Web Date: February 20, 2008
FDA Seeks To Loosen Restrictions On Drug Promotion
FDA is proposing guidelines that would allow pharmaceutical companies to alert doctors about medical or scientific journal articles that involve unapproved uses of a company's prescription drug products.
"Articles that discuss unapproved uses of FDA-approved drugs can contribute to the practice of medicine and may even constitute a medically recognized standard of care," says Randall Lutter, FDA deputy commissioner for policy.
Drugmakers are prohibited from marketing products for uses that have not been cleared by FDA as safe and effective. However, under a law that expired on Sept. 30, 2006, the agency made an exception that allowed companies to give physicians reprints of medical journal articles that provide information on unapproved uses.
"The dissemination of such materials was not viewed by FDA as evidence of an intent to promote the product for an 'off-label' use," the agency says. Since the law expired, companies have continued the practice but have sought guidance to clarify its legality.
Under the guidelines proposed on Feb. 15, FDA would allow drugmakers to continue distributing scientific or medical journal reprints on off-label uses, provided they adhere to certain principles. Among other things, articles must come from a peer-reviewed journal that has a conflict-of-interest disclosure policy.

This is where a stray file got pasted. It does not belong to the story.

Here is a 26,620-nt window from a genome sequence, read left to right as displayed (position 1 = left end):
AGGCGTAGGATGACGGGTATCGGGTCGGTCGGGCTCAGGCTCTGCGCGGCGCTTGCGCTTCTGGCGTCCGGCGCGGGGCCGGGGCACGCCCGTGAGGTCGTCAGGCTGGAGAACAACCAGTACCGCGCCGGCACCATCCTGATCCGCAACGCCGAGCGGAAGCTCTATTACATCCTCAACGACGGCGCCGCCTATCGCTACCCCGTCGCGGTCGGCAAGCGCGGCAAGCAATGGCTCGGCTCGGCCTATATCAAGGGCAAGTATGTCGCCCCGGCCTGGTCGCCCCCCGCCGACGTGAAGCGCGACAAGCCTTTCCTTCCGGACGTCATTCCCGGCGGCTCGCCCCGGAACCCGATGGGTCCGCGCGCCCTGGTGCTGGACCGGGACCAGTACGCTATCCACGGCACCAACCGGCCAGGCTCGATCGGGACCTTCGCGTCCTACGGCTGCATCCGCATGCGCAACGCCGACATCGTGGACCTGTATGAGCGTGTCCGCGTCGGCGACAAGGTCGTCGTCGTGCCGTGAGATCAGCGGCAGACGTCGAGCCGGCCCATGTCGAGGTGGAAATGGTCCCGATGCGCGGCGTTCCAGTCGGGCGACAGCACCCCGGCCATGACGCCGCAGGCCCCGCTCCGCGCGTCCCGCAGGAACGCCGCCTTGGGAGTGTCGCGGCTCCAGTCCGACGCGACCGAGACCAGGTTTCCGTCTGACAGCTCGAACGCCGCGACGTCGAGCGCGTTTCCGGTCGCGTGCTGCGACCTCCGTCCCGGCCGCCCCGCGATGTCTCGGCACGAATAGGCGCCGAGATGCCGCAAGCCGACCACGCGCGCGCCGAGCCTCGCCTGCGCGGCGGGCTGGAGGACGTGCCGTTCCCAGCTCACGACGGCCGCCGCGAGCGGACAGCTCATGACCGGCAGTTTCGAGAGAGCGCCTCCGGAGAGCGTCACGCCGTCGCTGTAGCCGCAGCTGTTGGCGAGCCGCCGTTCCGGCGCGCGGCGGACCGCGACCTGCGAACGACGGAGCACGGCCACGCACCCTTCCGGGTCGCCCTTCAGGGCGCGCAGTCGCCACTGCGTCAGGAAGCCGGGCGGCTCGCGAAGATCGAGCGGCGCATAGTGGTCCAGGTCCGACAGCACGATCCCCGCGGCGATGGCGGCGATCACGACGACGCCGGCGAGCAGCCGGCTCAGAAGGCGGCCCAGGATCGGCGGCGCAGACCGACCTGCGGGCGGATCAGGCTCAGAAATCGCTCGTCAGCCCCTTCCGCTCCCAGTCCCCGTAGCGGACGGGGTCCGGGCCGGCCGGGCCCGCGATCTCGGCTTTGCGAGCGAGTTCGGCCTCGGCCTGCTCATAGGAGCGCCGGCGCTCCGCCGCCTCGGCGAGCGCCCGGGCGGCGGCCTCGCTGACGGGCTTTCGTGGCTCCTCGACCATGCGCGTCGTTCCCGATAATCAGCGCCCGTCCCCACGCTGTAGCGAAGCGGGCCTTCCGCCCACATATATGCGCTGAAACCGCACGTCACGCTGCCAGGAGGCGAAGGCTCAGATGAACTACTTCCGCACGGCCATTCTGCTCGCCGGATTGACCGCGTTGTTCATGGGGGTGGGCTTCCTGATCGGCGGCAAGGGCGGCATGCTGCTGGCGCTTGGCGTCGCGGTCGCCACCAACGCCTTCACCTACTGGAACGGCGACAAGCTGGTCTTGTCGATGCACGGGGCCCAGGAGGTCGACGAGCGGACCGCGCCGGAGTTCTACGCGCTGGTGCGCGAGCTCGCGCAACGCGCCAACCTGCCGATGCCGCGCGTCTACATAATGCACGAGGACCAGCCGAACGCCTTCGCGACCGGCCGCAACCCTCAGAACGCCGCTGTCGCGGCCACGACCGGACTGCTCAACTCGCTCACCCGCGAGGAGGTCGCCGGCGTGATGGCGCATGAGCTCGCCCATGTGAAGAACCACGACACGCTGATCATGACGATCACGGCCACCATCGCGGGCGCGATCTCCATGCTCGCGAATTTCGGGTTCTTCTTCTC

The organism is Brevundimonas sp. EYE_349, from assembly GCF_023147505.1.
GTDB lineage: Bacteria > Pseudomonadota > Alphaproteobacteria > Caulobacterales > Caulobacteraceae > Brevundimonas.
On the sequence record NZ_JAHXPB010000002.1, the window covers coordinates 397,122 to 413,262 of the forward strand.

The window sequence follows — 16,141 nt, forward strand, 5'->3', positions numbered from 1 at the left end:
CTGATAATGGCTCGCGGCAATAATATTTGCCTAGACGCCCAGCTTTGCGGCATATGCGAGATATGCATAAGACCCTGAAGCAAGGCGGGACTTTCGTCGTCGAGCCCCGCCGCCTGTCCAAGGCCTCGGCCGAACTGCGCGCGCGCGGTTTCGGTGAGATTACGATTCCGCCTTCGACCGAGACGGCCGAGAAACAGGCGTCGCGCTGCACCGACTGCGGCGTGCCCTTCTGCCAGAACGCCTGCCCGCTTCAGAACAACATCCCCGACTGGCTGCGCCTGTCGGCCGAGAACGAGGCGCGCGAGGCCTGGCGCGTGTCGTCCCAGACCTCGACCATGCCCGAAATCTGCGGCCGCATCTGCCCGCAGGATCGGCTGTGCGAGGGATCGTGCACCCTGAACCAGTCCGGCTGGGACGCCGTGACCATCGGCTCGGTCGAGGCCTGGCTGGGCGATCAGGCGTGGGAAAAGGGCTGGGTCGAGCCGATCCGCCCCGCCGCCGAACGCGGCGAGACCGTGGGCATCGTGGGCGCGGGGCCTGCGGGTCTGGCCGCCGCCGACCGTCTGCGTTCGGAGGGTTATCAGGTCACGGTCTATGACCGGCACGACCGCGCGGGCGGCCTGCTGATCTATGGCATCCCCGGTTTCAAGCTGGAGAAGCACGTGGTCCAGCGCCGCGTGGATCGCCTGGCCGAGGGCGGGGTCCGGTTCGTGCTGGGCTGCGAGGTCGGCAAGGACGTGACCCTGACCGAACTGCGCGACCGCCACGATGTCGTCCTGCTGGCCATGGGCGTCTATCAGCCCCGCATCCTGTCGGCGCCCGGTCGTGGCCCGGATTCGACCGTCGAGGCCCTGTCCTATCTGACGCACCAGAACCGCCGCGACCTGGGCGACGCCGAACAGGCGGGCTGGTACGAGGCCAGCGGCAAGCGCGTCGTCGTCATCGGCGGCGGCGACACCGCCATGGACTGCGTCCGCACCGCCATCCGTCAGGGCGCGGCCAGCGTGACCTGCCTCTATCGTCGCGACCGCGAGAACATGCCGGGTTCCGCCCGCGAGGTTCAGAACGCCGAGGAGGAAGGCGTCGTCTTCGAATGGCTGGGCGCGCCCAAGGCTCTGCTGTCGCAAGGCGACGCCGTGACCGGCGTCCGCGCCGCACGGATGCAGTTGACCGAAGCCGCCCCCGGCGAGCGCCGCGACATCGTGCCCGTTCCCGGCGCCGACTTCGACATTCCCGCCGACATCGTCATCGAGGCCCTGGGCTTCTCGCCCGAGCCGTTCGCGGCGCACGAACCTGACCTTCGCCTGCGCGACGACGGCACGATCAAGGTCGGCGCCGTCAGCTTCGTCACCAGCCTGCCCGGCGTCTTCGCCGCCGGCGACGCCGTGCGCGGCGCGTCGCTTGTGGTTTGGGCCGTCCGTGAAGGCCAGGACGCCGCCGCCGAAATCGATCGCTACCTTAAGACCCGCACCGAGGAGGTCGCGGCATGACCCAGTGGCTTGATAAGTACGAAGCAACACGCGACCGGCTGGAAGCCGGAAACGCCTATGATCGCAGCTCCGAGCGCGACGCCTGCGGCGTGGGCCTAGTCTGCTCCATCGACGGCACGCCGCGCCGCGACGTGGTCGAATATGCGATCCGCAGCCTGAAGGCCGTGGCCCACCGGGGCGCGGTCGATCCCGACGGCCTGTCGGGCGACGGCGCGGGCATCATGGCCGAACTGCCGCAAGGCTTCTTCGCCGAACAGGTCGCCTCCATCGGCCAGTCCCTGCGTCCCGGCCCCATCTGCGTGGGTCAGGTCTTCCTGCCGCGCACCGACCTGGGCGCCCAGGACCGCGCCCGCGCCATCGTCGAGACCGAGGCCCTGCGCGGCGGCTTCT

Advocates of the new rule maintain that drug companies should be able to distribute medical journal articles so that doctors are informed immediately when new life-saving uses of their products are discovered.
"Journal articles can offer physicians valuable insight that helps them make informed decisions regarding appropriate medical treatments for their patients," says Ken Johnson, senior vice president for the Pharmaceutical Research & Manufacturers of America, the brand-name drug industry's trade group.
Critics charge that manufacturers have a history of promoting unapproved drug uses. The proposed rule is "terrible for the public health," says Rep. Henry Waxman (D-Calif.), chairman of the House Oversight & Reform Committee. "It caters to the industry's desire to market their products without adequate testing or review."
State medical boards allow doctors to prescribe FDA-approved drugs however they deem appropriate. According to a 2006 analysis in the Annals of Internal Medicine, more than 20% of all prescriptions are for unapproved uses.
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